Snowed-over bicycle leaning against the railings of an Amsterdam canal
Robert Heaney

Amsterdam in January

If you’re looking to satisfy your winter wanderlust in a city known the world over for its cultural and historical value, then a trip to Amsterdam in January could be just the ticket. So long as you can brave the European winter chill, January offers the perfect opportunity to experience the capital of Dutch delights during one of its quietest and therefore most genuine periods.

Visiting Amsterdam in January

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Average Temperature: 33 - 39°F • Average Rainfall: 8 days/month • Average Sunshine: 2 hours/day

January serves as somewhat of a renewal of Amsterdam’s low-season. With most of the festive celebrations of December now long wrapped up, the beginning of the new year sees tourism rates enter a seasonal lull which will last into the coming months.

While the Dutch capital is still alive and kicking in this period, you’ll have the chance to experience it during one of its most quiet periods. While the city never truly sleeps due to its multifaceted appeal, you’re likely to find yourself fighting much less with crowds at popular attractions. If that wasn’t enough, visiting in this period will also likely give you the benefit of off-season accommodation rates and airfare.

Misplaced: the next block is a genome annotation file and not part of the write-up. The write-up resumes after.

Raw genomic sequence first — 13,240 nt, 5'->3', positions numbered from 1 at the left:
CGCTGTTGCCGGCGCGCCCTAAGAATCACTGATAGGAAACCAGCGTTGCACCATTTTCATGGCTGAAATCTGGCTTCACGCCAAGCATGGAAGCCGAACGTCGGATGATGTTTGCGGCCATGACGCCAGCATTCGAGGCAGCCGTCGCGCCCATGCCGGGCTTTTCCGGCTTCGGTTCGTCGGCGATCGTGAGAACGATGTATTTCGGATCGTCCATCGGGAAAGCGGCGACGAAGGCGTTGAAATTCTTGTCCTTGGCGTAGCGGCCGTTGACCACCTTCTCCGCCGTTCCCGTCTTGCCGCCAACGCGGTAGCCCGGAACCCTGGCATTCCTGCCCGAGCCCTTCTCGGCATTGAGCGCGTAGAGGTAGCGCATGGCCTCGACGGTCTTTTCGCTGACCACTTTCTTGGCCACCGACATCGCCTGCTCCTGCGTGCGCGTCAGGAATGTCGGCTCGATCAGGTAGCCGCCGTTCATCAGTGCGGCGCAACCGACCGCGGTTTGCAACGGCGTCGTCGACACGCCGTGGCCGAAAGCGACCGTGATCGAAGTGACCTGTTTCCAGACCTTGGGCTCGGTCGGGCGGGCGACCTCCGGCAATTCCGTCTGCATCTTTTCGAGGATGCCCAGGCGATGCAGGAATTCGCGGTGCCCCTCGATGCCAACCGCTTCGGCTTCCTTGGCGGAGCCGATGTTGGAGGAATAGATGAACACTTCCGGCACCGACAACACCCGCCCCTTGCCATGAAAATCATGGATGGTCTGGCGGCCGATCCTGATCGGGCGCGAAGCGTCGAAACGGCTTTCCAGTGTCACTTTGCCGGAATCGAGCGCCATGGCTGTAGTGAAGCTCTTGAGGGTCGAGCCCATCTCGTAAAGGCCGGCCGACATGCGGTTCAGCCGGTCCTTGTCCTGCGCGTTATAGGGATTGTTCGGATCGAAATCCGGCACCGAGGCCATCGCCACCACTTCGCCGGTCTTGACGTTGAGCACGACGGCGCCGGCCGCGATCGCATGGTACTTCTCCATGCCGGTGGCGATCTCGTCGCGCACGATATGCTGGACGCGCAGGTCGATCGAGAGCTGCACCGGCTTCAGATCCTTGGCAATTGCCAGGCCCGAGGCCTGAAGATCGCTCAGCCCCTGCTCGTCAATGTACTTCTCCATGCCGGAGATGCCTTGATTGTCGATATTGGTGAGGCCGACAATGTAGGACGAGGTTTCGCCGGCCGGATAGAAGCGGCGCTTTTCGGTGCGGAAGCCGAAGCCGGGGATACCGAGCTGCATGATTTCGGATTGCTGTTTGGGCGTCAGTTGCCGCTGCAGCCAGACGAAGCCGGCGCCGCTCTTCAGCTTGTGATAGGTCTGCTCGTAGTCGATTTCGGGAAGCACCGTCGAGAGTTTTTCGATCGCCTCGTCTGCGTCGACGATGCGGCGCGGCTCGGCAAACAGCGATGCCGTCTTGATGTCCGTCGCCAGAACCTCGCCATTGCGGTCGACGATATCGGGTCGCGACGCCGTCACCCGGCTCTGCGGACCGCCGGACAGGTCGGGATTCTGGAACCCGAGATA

With winter now in full swing, you can expect January to be a month to wrap up well for. Alongside average temperatures flirting just above freezing, you’re also likely to experience at least one day of rain per week. Warm, waterproof clothing is therefore a must, particularly if you plan on exploring the city’s iconic open squares and winter festivities.

Things to do in January

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Given the average weather of Amsterdam in January, you’d be forgiven for wanting to forego exploring’s famous canals and architecture in place of more indoor activities. If you’re looking to stay toasty, then January could be a fantastic time to fit in more of the city’s renowned cultural and historical hubs.